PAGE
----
Magazine article Drug Topics

Pharmacists Must Reassure Patients to Avoid Y2K Hoarding

Magazine article Drug Topics

Pharmacists Must Reassure Patients to Avoid Y2K Hoarding

Article excerpt

The doomsday crowd is stockpiling food, water, and guns in remote hideaways; Uncle Sam is printing up an extra $50 billion to stave off bank runs; and several states have put National Guard units on alert to quell possible rioting in the streets next New Year's Day. On the health-care front, there is a concern among some people that a possible computer meltdown may lead to shortages in drug supplies. As a result, some in pharmacy are urging the profession to start reassuring any patients who might be edgy that they really don't need to hoard medications in the countdown to the new millennium.

The popular media is finally getting serious about Y2K, and some national daily newspapers have zeroed in on whether medications will be available. And the potential disruption of electricity, commerce, and health care was enough to move the American Red Cross to post Y2K-preparedness advice on its Web site (www.redcross.org). On its list of things to have on hand prior to the rollover, the Red Cross urges people to have an "ample" supply of prescription medications and over-the-counter remedies.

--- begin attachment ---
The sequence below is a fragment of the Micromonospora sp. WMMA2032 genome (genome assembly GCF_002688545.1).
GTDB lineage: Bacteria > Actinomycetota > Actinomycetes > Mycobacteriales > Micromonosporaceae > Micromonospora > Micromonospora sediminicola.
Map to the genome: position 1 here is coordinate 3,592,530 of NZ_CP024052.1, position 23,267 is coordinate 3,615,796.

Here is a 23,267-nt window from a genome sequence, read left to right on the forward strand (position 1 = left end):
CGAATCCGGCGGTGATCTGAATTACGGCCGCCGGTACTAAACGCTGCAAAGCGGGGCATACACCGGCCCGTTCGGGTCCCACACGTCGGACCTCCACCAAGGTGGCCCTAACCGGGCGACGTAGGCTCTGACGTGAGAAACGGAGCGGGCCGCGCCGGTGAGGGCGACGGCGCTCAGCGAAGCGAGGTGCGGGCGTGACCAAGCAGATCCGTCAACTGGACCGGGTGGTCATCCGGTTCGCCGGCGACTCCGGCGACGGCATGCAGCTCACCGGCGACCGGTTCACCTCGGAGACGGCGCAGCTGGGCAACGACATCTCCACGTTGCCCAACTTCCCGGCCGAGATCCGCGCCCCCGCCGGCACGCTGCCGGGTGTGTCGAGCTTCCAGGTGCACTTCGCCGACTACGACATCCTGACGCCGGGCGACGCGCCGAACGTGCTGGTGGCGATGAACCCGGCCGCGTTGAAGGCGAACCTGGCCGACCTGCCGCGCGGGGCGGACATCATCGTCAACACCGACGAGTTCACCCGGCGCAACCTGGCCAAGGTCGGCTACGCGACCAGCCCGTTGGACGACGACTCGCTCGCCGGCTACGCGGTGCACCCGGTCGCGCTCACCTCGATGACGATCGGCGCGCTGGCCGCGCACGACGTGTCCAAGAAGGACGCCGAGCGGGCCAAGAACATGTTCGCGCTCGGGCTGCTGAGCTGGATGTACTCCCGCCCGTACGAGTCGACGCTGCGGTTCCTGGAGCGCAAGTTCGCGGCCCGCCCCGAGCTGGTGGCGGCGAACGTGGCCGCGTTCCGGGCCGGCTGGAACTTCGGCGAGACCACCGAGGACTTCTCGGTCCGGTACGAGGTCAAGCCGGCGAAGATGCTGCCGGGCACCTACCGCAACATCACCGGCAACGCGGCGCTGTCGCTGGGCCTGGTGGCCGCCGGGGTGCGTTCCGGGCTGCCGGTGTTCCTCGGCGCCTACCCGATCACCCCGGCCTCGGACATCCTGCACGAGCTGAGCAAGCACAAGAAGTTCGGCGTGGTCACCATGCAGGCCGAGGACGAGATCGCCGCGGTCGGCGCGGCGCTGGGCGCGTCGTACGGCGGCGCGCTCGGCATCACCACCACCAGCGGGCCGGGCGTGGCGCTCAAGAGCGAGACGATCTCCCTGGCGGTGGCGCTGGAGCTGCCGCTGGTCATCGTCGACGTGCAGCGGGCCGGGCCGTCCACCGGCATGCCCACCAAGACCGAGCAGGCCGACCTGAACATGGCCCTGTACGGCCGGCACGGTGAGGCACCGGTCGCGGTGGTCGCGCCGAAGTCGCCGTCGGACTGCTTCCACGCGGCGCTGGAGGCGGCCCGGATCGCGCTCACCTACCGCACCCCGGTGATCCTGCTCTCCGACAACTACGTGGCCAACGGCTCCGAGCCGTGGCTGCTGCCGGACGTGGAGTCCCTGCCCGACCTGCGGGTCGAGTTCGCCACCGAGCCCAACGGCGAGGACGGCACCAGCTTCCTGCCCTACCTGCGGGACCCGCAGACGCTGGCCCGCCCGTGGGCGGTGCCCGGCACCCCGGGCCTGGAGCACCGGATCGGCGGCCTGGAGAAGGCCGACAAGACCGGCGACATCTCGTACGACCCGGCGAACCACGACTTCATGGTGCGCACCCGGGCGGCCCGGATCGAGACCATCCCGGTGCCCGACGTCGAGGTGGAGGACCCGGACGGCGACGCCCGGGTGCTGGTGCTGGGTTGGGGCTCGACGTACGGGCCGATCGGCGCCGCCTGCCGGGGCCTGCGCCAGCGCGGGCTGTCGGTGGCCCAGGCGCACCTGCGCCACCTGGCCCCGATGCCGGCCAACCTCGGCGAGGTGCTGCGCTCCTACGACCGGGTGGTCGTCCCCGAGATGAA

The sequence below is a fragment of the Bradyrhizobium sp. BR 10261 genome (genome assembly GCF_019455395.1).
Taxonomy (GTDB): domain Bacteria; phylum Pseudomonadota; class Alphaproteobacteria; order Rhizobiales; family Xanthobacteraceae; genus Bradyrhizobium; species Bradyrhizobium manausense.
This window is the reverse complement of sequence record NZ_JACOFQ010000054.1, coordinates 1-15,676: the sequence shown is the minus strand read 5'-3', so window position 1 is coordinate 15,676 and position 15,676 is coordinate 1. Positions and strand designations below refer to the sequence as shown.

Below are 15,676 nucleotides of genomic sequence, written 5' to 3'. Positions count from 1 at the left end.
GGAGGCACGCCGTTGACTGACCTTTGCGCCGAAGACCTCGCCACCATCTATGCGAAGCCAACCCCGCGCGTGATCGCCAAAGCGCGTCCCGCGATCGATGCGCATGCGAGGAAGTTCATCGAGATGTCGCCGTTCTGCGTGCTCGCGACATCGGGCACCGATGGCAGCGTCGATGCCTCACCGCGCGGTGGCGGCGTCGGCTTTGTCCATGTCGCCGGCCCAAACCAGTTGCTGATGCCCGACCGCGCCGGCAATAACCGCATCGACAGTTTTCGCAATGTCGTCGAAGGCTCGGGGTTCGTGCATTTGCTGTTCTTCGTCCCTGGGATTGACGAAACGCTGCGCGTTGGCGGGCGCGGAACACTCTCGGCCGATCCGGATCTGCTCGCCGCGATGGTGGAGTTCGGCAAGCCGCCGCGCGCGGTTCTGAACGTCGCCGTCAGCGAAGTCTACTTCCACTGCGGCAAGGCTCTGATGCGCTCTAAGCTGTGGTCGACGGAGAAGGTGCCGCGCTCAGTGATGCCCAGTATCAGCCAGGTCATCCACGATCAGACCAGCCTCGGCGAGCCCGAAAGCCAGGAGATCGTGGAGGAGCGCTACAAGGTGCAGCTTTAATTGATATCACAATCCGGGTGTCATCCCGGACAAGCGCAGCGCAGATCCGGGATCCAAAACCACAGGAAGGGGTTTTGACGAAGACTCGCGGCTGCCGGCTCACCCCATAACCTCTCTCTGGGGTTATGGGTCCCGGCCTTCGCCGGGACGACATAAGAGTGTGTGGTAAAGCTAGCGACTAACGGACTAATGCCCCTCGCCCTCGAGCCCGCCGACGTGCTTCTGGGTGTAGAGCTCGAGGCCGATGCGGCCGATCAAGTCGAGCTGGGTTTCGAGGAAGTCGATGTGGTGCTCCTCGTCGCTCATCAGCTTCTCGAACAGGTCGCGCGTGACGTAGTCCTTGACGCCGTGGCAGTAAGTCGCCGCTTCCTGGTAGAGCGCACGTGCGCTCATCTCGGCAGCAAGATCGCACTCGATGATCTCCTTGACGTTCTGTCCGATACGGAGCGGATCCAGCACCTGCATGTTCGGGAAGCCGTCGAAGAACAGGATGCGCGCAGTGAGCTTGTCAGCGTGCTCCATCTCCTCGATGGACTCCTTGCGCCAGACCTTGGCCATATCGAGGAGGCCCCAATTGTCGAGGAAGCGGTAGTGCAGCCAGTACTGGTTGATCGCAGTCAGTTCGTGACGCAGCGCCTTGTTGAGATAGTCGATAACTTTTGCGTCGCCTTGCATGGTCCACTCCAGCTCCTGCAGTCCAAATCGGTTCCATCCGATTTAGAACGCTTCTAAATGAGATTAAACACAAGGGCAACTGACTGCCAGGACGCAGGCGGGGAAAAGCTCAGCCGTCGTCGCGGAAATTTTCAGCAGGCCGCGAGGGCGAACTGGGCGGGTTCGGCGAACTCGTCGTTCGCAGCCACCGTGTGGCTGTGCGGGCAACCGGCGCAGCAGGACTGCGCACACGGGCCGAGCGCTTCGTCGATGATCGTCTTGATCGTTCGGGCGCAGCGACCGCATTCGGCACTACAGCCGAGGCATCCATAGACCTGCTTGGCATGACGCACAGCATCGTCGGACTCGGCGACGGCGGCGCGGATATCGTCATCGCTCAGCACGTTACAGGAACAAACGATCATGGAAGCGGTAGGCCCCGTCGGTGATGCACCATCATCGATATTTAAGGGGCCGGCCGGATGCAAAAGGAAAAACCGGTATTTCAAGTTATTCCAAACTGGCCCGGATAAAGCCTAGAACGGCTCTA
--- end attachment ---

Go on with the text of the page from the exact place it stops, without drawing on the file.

How to stockpile medications is also a topic of discussion on Internet news groups devoted to Y2K. Some netizens advocate buying medications from foreign sources through the Internet. Others urge fellow Y2Kers to cross the border into Mexico to get a 90-day supply of their meds without a prescription; and some are even considering whether the local veterinarian might be a source of antibiotics to be added to their medication stash.

"I agree that patients on chronic medication would be wise to build up a reserve supply," said a chain pharmacist who is concerned about Y2K. "For patients who have third-party payers, I have suggested that they refill monthly medications five to seven days early each month in order to build up a reserve supply. I have heard nothing from [the chain] on the Y2K subject."

Y2K issues have not gone unnoticed at the American Pharmaceutical Association, which has had discussions with drug manufacturers, wholesalers, computer vendors, and third-party providers about their readiness for rollover. APhA will also likely pursue some way to communicate to patients that their medications will be on pharmacy shelves, said Susan Winckler, director of policy and legislation. …

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